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Laurie Trlak

I just had my own frustrating experience with a potential new student!

August 22, 2008 at 2:31 PM

I got a call from someone wanting lessons for her 8 year old daughter. I called back and left a message, explaining my fees and invited her to call again. I didn't hear back, so I called again, and this time spoke to a little girl (I assume the potential student). I asked to speak to her mother. The next person I spoke to sounded like a young, adolescent boy (voice changing and all that) who demanded to know who I was and where I was calling from. He then said he would get his mother. Someone then hung up the phone on me. The next day (it was getting late by this time) I called again, and actually got to speak to the mom again, who told me they had a teacher, but they would keep me in mind if they needed another one!
From Bart Meijer
Posted on August 22, 2008 at 2:42 PM
One of the many skills a violin teacher must have is the ability to change skin thickness at will: thin for music, thick for contacts with potential students and their parents.
Pity that other teacher.
From Tom Holzman
Posted on August 22, 2008 at 3:16 PM
Sorry to hear that story. I am not a violin teacher, but I imagine your story must repeat itself regularly. You need to tell yourself that in those circumstances, it is not personal. You left the relevant information on a voicemail, and the family probably found someone they thought was a better deal for whatever reason. Good luck with your teaching.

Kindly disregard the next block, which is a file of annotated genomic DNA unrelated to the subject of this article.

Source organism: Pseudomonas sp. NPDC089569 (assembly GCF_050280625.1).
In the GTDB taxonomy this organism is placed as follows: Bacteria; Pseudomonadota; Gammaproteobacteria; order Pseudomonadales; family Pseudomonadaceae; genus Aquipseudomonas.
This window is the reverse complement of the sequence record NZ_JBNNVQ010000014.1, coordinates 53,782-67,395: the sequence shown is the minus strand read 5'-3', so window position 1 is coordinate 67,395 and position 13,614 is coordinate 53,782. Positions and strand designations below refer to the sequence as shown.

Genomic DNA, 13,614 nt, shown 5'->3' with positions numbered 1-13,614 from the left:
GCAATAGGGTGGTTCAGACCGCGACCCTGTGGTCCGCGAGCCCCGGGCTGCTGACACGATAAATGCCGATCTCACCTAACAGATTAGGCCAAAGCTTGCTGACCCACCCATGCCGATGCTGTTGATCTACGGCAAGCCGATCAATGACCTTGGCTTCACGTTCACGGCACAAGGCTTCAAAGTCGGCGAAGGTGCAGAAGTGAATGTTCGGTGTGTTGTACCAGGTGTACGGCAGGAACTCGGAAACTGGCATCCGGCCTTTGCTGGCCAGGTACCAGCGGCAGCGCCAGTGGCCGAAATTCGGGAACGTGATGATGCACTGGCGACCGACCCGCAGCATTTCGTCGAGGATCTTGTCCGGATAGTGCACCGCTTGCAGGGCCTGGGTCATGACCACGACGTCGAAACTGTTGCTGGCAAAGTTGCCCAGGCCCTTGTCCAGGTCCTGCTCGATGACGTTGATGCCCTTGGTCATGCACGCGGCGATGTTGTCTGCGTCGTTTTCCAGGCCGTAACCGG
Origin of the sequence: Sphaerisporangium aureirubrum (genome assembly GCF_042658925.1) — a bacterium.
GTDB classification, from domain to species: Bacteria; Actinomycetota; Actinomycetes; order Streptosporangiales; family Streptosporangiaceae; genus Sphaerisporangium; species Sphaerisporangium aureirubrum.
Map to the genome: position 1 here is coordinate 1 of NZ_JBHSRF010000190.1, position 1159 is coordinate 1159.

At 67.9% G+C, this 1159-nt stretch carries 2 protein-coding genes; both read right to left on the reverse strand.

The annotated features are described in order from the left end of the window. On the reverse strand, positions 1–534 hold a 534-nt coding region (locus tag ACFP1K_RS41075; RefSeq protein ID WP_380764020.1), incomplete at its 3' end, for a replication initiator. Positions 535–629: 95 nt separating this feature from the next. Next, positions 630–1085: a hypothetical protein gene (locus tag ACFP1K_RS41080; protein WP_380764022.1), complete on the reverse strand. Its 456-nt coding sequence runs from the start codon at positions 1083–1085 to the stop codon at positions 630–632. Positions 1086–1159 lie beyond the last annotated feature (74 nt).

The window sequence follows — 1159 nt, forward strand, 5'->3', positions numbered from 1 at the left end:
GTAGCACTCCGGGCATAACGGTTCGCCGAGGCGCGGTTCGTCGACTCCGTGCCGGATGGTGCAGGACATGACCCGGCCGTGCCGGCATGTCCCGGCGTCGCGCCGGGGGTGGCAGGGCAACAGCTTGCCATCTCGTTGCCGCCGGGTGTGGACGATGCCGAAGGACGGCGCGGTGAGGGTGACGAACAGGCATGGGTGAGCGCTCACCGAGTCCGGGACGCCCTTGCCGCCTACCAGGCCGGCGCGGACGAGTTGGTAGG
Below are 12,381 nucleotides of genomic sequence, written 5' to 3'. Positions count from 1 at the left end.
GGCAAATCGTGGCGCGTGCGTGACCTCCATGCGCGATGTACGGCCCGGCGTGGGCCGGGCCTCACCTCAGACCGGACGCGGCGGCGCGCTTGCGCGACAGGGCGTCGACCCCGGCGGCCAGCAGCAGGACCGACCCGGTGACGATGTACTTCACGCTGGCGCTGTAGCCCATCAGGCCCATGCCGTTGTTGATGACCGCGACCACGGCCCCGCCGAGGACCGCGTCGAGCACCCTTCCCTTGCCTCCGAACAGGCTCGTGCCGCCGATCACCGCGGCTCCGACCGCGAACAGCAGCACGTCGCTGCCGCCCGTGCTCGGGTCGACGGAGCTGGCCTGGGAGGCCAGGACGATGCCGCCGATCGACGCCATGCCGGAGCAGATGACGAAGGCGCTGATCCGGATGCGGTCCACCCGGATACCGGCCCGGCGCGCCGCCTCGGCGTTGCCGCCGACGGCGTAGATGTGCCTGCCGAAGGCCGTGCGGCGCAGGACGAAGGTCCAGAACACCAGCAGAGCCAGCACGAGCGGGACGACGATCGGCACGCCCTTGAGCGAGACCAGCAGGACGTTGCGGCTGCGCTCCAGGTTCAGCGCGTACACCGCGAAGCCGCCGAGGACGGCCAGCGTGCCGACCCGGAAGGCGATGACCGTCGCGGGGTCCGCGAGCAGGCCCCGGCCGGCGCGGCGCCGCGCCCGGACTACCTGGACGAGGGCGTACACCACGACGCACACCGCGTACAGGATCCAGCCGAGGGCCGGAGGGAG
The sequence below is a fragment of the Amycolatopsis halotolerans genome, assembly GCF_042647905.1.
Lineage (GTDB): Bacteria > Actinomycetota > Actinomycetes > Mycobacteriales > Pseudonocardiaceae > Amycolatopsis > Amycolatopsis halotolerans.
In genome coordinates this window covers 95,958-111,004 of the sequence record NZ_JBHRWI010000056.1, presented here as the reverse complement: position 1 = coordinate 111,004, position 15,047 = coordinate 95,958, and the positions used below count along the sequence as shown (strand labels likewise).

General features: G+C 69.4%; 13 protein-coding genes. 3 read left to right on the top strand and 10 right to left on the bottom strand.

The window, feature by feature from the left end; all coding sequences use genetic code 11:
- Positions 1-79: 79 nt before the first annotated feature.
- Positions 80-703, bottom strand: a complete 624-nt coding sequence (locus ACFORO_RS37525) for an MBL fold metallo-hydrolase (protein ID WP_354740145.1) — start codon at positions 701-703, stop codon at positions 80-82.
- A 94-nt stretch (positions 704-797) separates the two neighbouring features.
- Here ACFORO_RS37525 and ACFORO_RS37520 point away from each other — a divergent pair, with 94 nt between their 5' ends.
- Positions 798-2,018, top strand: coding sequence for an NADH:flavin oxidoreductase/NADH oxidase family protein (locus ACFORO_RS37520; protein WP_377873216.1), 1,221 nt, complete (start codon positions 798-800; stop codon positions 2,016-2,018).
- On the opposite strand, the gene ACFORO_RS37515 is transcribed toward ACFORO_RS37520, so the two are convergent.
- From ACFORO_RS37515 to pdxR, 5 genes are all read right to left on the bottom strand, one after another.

From Anne Horvath
Posted on August 22, 2008 at 4:11 PM
Ah, Phone Tag.

For what it is worth, I have a process:

1) Field call from interested parent. When Phone Tag is over and you are talking to a person instead of a machine,

2) Share relevant information (price, availability, etc). If they are still interested,

3) Have a noings-attached meeting at your studio with prospective student, and their parent (or adult student). If it is a transfer student, I have the student play. I outline expectations, go over the checklist, etc. Studio policies are discussed. If they are still interested,

4) They can start lessons right away, or shop around some more. I don't hold lesson slot times for undecideds.

Focus your energy on the students and parents that want to be there. If someone doesn't bother to return your call, don't worry about it. Phone manners aren't what they used to be!
Good luck!

From Marianne Hansen
Posted on August 22, 2008 at 5:58 PM
Irksome, but it must be clear that they are not folks you necessarily want to deal with long term.
From Laurie Trlak
Posted on August 23, 2008 at 1:16 AM
How true. It sounds like they would have been a dead end in any case. I wonder how long the little girl will last with the teacher they found? It might be interesting to see...
From Carol Cook
Posted on August 23, 2008 at 3:25 PM
Too bad. If they really did pick someone else, it must have been based on cost alone, rather than a good comparison of the prospective teachers. That doesn't speak well for the child's musical future. Imagine the fiddle they will get...
From Annette Brower
Posted on August 23, 2008 at 8:00 PM
AND...if they ever call you again, too bad your wait list will be like 5 years!
From Gene Wie
Posted on August 24, 2008 at 9:21 AM
I put all the relevant studio information in a document (word and pdf) on my website, and direct all new/potential students there to read about the policies, read my bio, and sometimes invite them to a studio class to see how things are before they decide to give it a go with me.
From Pauline Lerner
Posted on August 24, 2008 at 12:03 PM
If you call a couple of times and your call is not returned, forget it. These people do not want you as a teacher. Just accept it and move on.

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